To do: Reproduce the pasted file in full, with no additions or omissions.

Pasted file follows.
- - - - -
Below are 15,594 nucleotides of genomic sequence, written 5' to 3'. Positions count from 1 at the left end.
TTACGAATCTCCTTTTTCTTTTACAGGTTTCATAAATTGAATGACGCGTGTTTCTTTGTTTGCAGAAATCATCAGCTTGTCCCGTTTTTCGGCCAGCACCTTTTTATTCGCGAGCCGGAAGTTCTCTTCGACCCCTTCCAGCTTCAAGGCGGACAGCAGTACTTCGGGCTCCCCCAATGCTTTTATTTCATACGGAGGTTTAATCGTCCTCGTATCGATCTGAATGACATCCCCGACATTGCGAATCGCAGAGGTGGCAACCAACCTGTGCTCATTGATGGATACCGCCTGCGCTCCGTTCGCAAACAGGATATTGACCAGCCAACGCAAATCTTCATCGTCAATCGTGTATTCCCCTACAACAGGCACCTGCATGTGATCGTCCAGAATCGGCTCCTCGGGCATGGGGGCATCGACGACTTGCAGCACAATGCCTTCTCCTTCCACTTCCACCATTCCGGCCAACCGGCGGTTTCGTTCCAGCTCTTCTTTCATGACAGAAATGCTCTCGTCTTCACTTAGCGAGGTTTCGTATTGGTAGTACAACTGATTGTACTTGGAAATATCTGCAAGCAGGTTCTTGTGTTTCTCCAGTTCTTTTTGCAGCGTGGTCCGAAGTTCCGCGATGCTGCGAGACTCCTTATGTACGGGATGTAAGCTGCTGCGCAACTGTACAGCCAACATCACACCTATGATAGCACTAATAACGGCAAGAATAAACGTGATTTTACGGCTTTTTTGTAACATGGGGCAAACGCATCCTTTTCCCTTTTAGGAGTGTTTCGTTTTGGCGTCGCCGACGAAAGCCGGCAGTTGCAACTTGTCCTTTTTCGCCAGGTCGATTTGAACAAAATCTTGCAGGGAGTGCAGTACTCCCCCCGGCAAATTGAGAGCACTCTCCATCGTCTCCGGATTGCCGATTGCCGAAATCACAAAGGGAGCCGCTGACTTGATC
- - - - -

Below are 15,594 nucleotides of genomic sequence, written 5' to 3'. Positions count from 1 at the left end.
TTACGAATCTCCTTTTTCTTTTACAGGTTTCATAAATTGAATGACGCGTGTTTCTTTGTTTGCAGAAATCATCAGCTTGTCCCGTTTTTCGGCCAGCACCTTTTTATTCGCGAGCCGGAAGTTCTCTTCGACCCCTTCCAGCTTCAAGGCGGACAGCAGTACTTCGGGCTCCCCCAATGCTTTTATTTCATACGGAGGTTTAATCGTCCTCGTATCGATCTGAATGACATCCCCGACATTGCGAATCGCAGAGGTGGCAACCAACCTGTGCTCATTGATGGATACCGCCTGCGCTCCGTTCGCAAACAGGATATTGACCAGCCAACGCAAATCTTCATCGTCAATCGTGTATTCCCCTACAACAGGCACCTGCATGTGATCGTCCAGAATCGGCTCCTCGGGCATGGGGGCATCGACGACTTGCAGCACAATGCCTTCTCCTTCCACTTCCACCATTCCGGCCAACCGGCGGTTTCGTTCCAGCTCTTCTTTCATGACAGAAATGCTCTCGTCTTCACTTAGCGAGGTTTCGTATTGGTAGTACAACTGATTGTACTTGGAAATATCTGCAAGCAGGTTCTTGTGTTTCTCCAGTTCTTTTTGCAGCGTGGTCCGAAGTTCCGCGATGCTGCGAGACTCCTTATGTACGGGATGTAAGCTGCTGCGCAACTGTACAGCCAACATCACACCTATGATAGCACTAATAACGGCAAGAATAAACGTGATTTTACGGCTTTTTTGTAACATGGGGCAAACGCATCCTTTTCCCTTTTAGGAGTGTTTCGTTTTGGCGTCGCCGACGAAAGCCGGCAGTTGCAACTTGTCCTTTTTCGCCAGGTCGATTTGAACAAAATCTTGCAGGGAGTGCAGTACTCCCCCCGGCAAATTGAGAGCACTCTCCATCGTCTCCGGATTGCCGATTGCCGAAATCACAAAGGGAGCCGCTGACTTGATC